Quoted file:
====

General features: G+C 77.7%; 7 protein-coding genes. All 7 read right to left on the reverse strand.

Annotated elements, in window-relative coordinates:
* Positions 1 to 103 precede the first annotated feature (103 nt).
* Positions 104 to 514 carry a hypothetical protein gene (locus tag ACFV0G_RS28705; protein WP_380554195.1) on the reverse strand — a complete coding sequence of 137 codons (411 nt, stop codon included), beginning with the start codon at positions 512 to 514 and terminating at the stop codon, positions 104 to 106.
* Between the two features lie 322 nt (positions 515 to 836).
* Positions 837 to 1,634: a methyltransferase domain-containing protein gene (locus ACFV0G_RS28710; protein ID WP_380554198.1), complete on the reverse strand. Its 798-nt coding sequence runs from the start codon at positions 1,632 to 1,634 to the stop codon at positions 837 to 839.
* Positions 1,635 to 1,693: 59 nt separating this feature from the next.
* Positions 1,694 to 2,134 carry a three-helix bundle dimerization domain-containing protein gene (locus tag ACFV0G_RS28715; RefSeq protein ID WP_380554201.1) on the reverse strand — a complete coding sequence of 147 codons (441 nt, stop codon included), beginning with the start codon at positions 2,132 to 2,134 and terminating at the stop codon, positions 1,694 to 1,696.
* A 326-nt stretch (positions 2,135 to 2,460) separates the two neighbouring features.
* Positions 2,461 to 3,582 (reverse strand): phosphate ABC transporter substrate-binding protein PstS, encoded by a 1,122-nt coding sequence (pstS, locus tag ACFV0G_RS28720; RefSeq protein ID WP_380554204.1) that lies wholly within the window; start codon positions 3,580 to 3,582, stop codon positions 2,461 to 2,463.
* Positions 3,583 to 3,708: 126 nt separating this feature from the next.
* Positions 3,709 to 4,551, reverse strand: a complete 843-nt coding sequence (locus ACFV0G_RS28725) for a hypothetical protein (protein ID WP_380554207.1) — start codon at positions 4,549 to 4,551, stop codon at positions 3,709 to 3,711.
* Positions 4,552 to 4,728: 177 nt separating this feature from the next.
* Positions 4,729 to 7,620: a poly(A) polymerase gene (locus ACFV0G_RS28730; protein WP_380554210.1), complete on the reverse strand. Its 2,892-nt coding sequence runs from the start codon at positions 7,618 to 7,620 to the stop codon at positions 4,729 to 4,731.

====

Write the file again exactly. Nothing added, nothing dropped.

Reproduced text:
General features: G+C 77.7%; 7 protein-coding genes. All 7 read right to left on the reverse strand.

Annotated elements, in window-relative coordinates:
* Positions 1 to 103 precede the first annotated feature (103 nt).
* Positions 104 to 514 carry a hypothetical protein gene (locus tag ACFV0G_RS28705; protein WP_380554195.1) on the reverse strand — a complete coding sequence of 137 codons (411 nt, stop codon included), beginning with the start codon at positions 512 to 514 and terminating at the stop codon, positions 104 to 106.
* Between the two features lie 322 nt (positions 515 to 836).
* Positions 837 to 1,634: a methyltransferase domain-containing protein gene (locus ACFV0G_RS28710; protein ID WP_380554198.1), complete on the reverse strand. Its 798-nt coding sequence runs from the start codon at positions 1,632 to 1,634 to the stop codon at positions 837 to 839.
* Positions 1,635 to 1,693: 59 nt separating this feature from the next.
* Positions 1,694 to 2,134 carry a three-helix bundle dimerization domain-containing protein gene (locus tag ACFV0G_RS28715; RefSeq protein ID WP_380554201.1) on the reverse strand — a complete coding sequence of 147 codons (441 nt, stop codon included), beginning with the start codon at positions 2,132 to 2,134 and terminating at the stop codon, positions 1,694 to 1,696.
* A 326-nt stretch (positions 2,135 to 2,460) separates the two neighbouring features.
* Positions 2,461 to 3,582 (reverse strand): phosphate ABC transporter substrate-binding protein PstS, encoded by a 1,122-nt coding sequence (pstS, locus tag ACFV0G_RS28720; RefSeq protein ID WP_380554204.1) that lies wholly within the window; start codon positions 3,580 to 3,582, stop codon positions 2,461 to 2,463.
* Positions 3,583 to 3,708: 126 nt separating this feature from the next.
* Positions 3,709 to 4,551, reverse strand: a complete 843-nt coding sequence (locus ACFV0G_RS28725) for a hypothetical protein (protein ID WP_380554207.1) — start codon at positions 4,549 to 4,551, stop codon at positions 3,709 to 3,711.
* Positions 4,552 to 4,728: 177 nt separating this feature from the next.
* Positions 4,729 to 7,620: a poly(A) polymerase gene (locus ACFV0G_RS28730; protein WP_380554210.1), complete on the reverse strand. Its 2,892-nt coding sequence runs from the start codon at positions 7,618 to 7,620 to the stop codon at positions 4,729 to 4,731.